21 Varicella (chickenpox)

21.7 Expected responses and adverse events following immunisation (AEFI)

In general, side-effects from varicella-containing vaccines are mild and self-limiting, and include local reactions, fever and mild papulo-vesicular rash in normal healthy individuals. In approximately 1–3 percent of immunised children, a localised rash develops, and in an additional 3–5 percent a generalised varicella-like rash develops. These rashes typically consist of two to five lesions and may be maculopapular rather than vesicular; lesions usually appear 5 to 26 days after immunisation.24

In healthy vaccinees, transmission of vaccine virus has been exceedingly rare, with only 10 documented occurrences from nine vaccinees (one vaccinee transmitted virus to two other people), most commonly after household exposures.17 Err on the side of caution and isolate the vaccinee if a post-immunisation rash occurs, particularly if they are household contacts of immunosuppressed individuals. If an immunosuppressed individual inadvertently comes in contact with a vaccinee who has a varicella-like rash, the administration of zoster immunoglobulin (ZIG, for use after exposure to varicella or zoster) and/or acyclovir should be considered (see below).24 Intravenous acyclovir may be required for the immunosuppressed individual if symptoms develop.24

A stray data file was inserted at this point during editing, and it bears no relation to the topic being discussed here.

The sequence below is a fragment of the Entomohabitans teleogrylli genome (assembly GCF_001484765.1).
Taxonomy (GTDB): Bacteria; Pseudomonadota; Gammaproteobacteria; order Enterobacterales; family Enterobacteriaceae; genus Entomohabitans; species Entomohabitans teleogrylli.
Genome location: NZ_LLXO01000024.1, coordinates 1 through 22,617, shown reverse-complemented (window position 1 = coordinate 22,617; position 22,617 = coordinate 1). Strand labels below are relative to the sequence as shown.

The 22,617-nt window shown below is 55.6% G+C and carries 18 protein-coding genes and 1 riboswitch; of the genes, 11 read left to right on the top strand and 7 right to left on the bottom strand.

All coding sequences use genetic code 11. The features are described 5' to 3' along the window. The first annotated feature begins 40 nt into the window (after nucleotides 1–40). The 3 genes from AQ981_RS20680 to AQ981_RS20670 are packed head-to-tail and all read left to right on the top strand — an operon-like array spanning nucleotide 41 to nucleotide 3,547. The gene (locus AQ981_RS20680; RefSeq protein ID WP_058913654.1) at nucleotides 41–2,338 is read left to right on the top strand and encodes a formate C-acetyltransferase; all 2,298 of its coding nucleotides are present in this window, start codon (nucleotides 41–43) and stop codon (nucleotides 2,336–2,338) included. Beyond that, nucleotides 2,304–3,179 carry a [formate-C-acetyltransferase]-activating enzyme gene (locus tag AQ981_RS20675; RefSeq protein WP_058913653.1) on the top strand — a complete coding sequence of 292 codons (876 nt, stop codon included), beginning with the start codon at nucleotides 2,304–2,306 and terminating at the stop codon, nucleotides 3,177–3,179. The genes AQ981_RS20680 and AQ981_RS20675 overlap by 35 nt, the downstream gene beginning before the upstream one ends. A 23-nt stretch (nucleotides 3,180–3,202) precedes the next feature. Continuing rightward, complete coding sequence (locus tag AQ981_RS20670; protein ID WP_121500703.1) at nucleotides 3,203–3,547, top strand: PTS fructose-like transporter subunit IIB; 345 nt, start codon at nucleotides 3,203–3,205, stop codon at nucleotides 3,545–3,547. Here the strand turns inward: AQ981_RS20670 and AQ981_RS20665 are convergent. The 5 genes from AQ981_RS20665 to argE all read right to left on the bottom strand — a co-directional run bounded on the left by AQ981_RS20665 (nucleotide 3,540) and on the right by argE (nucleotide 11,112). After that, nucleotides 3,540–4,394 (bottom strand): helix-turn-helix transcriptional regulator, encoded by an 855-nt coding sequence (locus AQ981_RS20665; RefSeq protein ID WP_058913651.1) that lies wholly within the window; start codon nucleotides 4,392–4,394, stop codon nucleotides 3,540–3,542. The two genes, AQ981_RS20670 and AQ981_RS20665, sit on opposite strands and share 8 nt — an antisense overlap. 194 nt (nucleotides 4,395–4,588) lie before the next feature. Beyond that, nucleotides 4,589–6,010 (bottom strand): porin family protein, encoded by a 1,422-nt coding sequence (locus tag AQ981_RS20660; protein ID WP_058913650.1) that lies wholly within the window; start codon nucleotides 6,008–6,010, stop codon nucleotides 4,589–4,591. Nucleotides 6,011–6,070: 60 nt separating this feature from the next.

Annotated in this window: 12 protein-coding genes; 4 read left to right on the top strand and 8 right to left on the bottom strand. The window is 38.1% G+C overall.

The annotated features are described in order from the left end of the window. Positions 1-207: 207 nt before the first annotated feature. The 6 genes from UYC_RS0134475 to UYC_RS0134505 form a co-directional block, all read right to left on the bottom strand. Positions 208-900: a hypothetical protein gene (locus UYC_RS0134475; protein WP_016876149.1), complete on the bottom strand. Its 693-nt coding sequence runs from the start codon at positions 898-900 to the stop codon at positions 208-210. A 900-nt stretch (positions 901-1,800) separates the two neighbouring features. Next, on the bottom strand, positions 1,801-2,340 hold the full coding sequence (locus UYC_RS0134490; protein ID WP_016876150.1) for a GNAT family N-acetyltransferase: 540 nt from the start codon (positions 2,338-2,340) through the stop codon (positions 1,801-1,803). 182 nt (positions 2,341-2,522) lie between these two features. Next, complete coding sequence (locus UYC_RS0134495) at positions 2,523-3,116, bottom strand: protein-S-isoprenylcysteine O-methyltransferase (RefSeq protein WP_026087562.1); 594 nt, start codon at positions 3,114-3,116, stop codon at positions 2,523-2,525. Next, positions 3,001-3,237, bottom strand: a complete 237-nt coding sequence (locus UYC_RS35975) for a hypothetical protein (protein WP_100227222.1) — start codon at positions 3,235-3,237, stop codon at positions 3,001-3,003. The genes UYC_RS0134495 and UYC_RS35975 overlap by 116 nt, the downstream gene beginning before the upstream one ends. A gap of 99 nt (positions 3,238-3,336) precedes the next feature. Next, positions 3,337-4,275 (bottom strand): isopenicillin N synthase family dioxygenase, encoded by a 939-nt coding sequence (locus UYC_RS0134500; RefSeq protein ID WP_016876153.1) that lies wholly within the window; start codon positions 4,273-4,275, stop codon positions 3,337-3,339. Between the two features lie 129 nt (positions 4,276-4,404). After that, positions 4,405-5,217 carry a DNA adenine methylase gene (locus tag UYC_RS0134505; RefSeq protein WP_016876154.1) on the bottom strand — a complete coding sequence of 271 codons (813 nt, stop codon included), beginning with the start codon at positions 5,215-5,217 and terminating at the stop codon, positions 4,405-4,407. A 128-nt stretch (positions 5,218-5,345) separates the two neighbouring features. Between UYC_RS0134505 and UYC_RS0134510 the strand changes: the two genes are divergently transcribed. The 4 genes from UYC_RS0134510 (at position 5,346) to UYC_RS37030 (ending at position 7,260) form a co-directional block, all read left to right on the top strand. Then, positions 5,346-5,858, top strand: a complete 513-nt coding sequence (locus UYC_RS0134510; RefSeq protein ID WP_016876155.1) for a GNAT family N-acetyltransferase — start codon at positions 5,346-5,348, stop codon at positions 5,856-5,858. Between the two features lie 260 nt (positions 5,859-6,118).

The Oka strain of varicella used in the available vaccines can establish latent ganglionic infection in vaccinees and later reactivate to produce clinical zoster (shingles). The risk of zoster is lower, and the clinical severity milder, in healthy vaccinees than in naturally infected children. A cohort study in children with acute lymphoblastic leukaemia (who have a high rate of zoster in childhood) showed that vaccinees had less than one-fifth the zoster rate of their naturally infected counterparts.21 No cases of HZ in vaccinated adults caused by the Oka strain have been recorded.17

Compared with the use of MMR vaccine and varicella vaccine at the same visit, use of MMRV vaccine results in one fewer injection but is associated with a higher risk of fever and febrile seizures 5 to 12 days after the first dose among children aged 12–23 months (approximately one extra febrile seizure for every 2300–2600 MMRV vaccine doses).25 After the second dose, there are no differences in incidence of fever, rash or febrile seizures among recipients of MMRV vaccine compared with recipients of MMR and varicella vaccine.

This is why MMRV vaccine is not recommended as a first dose for children prior to their fourth birthday (approximately 97 percent of febrile seizures occur in children before age 4 years). MMRV vaccine can be given as a first dose to children after their fourth birthday, and as a second dose to children of any age (15 months to 12 years).

(See also section 11.7 for expected responses and adverse events following immunisation with MMR vaccine.)